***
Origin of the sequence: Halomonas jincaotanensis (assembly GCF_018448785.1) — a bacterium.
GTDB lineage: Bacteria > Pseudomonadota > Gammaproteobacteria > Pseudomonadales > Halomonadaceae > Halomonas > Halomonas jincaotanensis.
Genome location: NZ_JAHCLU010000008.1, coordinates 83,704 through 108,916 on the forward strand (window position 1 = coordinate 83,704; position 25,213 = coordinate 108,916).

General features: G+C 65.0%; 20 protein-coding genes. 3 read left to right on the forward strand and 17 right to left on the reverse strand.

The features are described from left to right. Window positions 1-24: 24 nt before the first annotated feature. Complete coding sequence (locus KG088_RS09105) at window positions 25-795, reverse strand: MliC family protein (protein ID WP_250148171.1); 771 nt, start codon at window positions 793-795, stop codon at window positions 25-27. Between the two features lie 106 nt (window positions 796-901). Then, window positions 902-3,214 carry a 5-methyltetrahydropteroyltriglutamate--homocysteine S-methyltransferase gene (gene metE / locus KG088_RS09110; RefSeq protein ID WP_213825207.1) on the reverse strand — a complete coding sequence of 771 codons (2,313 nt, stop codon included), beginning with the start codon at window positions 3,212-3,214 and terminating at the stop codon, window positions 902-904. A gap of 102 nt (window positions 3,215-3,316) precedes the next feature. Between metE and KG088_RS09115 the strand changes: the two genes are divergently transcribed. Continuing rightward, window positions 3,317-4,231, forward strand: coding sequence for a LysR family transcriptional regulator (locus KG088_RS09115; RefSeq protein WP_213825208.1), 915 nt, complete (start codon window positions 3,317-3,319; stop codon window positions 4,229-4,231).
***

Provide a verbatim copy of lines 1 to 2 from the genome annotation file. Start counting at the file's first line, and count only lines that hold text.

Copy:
Origin of the sequence: Halomonas jincaotanensis (assembly GCF_018448785.1) — a bacterium.
GTDB lineage: Bacteria > Pseudomonadota > Gammaproteobacteria > Pseudomonadales > Halomonadaceae > Halomonas > Halomonas jincaotanensis.